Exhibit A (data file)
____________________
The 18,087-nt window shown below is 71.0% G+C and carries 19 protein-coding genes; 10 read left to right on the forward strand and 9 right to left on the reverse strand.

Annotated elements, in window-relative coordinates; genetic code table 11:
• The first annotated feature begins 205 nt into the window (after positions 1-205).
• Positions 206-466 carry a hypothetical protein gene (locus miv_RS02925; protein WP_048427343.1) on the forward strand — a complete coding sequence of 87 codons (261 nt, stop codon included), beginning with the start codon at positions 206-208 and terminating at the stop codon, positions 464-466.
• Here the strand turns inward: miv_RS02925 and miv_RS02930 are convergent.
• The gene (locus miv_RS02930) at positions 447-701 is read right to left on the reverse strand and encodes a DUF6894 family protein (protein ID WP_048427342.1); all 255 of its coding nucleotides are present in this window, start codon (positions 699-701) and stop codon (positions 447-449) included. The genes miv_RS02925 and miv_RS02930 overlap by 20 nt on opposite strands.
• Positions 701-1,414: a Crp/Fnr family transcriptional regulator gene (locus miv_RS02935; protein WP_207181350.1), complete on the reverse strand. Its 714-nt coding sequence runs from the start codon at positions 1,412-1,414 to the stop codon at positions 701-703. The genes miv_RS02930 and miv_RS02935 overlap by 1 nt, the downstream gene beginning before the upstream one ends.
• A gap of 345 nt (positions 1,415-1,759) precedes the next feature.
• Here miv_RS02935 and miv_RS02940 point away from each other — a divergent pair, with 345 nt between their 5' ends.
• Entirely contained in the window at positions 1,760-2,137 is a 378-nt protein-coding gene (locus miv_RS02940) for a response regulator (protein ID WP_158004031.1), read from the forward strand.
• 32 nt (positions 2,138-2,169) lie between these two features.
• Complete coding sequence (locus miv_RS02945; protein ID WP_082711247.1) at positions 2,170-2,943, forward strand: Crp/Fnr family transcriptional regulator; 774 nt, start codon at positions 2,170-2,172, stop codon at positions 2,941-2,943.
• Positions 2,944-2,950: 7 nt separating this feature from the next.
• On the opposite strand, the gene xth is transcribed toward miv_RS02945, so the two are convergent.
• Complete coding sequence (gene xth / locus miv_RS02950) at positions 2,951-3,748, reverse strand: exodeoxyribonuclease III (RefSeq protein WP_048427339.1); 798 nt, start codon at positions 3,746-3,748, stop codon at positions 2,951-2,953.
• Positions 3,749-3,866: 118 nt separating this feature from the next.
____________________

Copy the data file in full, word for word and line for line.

The 18,087-nt window shown below is 71.0% G+C and carries 19 protein-coding genes; 10 read left to right on the forward strand and 9 right to left on the reverse strand.

Annotated elements, in window-relative coordinates; genetic code table 11:
• The first annotated feature begins 205 nt into the window (after positions 1-205).
• Positions 206-466 carry a hypothetical protein gene (locus miv_RS02925; protein WP_048427343.1) on the forward strand — a complete coding sequence of 87 codons (261 nt, stop codon included), beginning with the start codon at positions 206-208 and terminating at the stop codon, positions 464-466.
• Here the strand turns inward: miv_RS02925 and miv_RS02930 are convergent.
• The gene (locus miv_RS02930) at positions 447-701 is read right to left on the reverse strand and encodes a DUF6894 family protein (protein ID WP_048427342.1); all 255 of its coding nucleotides are present in this window, start codon (positions 699-701) and stop codon (positions 447-449) included. The genes miv_RS02925 and miv_RS02930 overlap by 20 nt on opposite strands.
• Positions 701-1,414: a Crp/Fnr family transcriptional regulator gene (locus miv_RS02935; protein WP_207181350.1), complete on the reverse strand. Its 714-nt coding sequence runs from the start codon at positions 1,412-1,414 to the stop codon at positions 701-703. The genes miv_RS02930 and miv_RS02935 overlap by 1 nt, the downstream gene beginning before the upstream one ends.
• A gap of 345 nt (positions 1,415-1,759) precedes the next feature.
• Here miv_RS02935 and miv_RS02940 point away from each other — a divergent pair, with 345 nt between their 5' ends.
• Entirely contained in the window at positions 1,760-2,137 is a 378-nt protein-coding gene (locus miv_RS02940) for a response regulator (protein ID WP_158004031.1), read from the forward strand.
• 32 nt (positions 2,138-2,169) lie between these two features.
• Complete coding sequence (locus miv_RS02945; protein ID WP_082711247.1) at positions 2,170-2,943, forward strand: Crp/Fnr family transcriptional regulator; 774 nt, start codon at positions 2,170-2,172, stop codon at positions 2,941-2,943.
• Positions 2,944-2,950: 7 nt separating this feature from the next.
• On the opposite strand, the gene xth is transcribed toward miv_RS02945, so the two are convergent.
• Complete coding sequence (gene xth / locus miv_RS02950) at positions 2,951-3,748, reverse strand: exodeoxyribonuclease III (RefSeq protein WP_048427339.1); 798 nt, start codon at positions 3,746-3,748, stop codon at positions 2,951-2,953.
• Positions 3,749-3,866: 118 nt separating this feature from the next.